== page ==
Bloomberg News/Landov Businesses in the Chicago region grew rapidly in November, but executives are worried about tariffs.
The numbers: A survey of business conditions in the Chicago region that’s often a bellwether for the broader U.S. economy surged in November to a four-and-a-half year high despite worries about U.S. tariffs.
The MNI Chicago business barometer jumped 8 points to 66.4, ending a streak of three straight declines. The increase easily exceeded Wall Street’s expectation for a small decline.
Any reading over 50 points to an improving economy and numbers over 60 are exceptional.
What happened: New orders soared in November to the highest level since mid-2014. Companies raised production and either hired more workers or asked current employees to work longer to meet the demand.
The Chicago survey gives a good idea of what’s happening with American manufacturers and other large companies, including many with global operations. It’s viewed as leading indicator of how well the U.S. and even global economies are performing.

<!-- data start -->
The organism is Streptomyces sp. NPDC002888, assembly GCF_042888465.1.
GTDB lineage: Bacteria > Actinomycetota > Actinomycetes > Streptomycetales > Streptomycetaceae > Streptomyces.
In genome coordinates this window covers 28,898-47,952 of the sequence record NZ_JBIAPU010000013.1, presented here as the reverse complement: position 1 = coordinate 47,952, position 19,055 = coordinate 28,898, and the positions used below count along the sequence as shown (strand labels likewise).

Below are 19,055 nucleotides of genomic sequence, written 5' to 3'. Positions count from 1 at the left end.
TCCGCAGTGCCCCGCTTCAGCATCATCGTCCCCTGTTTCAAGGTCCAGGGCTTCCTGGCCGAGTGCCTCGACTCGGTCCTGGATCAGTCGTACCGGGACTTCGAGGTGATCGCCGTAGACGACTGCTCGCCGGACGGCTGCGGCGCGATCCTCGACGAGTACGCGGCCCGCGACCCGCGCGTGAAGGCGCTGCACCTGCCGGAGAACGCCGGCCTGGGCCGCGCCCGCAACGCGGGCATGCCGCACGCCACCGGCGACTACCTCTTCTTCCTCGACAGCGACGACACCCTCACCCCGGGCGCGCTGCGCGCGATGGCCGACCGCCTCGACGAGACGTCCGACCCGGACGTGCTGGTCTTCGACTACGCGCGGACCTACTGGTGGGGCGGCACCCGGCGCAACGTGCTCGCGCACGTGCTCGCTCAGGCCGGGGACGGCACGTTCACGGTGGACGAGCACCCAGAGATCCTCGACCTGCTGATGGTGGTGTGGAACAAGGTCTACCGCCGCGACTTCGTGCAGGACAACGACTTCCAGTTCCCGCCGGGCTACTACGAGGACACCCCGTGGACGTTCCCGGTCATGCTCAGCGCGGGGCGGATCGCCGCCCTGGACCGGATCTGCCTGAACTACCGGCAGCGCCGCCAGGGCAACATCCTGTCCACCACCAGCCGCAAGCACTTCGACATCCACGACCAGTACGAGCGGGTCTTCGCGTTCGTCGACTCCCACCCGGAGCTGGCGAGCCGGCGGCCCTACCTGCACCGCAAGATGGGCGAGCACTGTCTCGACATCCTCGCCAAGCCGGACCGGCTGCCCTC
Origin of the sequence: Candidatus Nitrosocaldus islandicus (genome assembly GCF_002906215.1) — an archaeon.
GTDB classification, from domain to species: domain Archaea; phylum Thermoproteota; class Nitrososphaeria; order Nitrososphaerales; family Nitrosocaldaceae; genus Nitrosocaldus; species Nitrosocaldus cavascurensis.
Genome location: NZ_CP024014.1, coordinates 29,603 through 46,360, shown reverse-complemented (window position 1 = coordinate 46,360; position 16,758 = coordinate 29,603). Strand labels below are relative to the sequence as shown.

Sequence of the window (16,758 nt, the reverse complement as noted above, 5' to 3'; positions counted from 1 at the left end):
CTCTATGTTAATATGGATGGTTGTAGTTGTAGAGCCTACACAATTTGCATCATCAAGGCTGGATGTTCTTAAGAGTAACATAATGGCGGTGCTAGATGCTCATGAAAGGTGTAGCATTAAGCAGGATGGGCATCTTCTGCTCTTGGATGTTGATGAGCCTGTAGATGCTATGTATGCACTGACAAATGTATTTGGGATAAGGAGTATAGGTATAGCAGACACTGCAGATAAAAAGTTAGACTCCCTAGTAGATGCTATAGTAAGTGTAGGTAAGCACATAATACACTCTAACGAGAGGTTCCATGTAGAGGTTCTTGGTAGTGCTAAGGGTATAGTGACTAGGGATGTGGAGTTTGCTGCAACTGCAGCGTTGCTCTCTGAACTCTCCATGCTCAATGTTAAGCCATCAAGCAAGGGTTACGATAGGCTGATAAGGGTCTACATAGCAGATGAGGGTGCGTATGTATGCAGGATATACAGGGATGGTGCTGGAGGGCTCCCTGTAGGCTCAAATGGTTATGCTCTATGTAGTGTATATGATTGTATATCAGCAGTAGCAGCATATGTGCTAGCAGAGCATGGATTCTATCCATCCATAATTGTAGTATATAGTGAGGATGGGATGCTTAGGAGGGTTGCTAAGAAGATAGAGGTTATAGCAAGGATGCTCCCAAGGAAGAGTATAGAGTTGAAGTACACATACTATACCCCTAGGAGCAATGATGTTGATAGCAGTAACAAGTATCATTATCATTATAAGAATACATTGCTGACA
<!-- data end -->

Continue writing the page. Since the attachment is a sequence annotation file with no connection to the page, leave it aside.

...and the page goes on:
Big picture: The U.S. grew rapidly in the spring and summer, aided by strong consumer spending and business investment. Households are still spending at a healthy clip and companies are producing plenty of goods and services, but they have scaled back investment owing to rising interest rates and ongoing trade tensions.
That could lead to somewhat slower growth in the fourth quarter — and beyond. Weaker growth around the globe isn’t helping, either.
What they are saying: The “Chicago Business Barometer clipped a run of three consecutive declines in emphatic style in November, boosted primarily by resurgent orders — stronger than typically seen at this time of year and enough to push the barometer to its best level since December,” said Jamie Satchi, economist at MNI Indicators.
“However, many firms reported seeing the effects of higher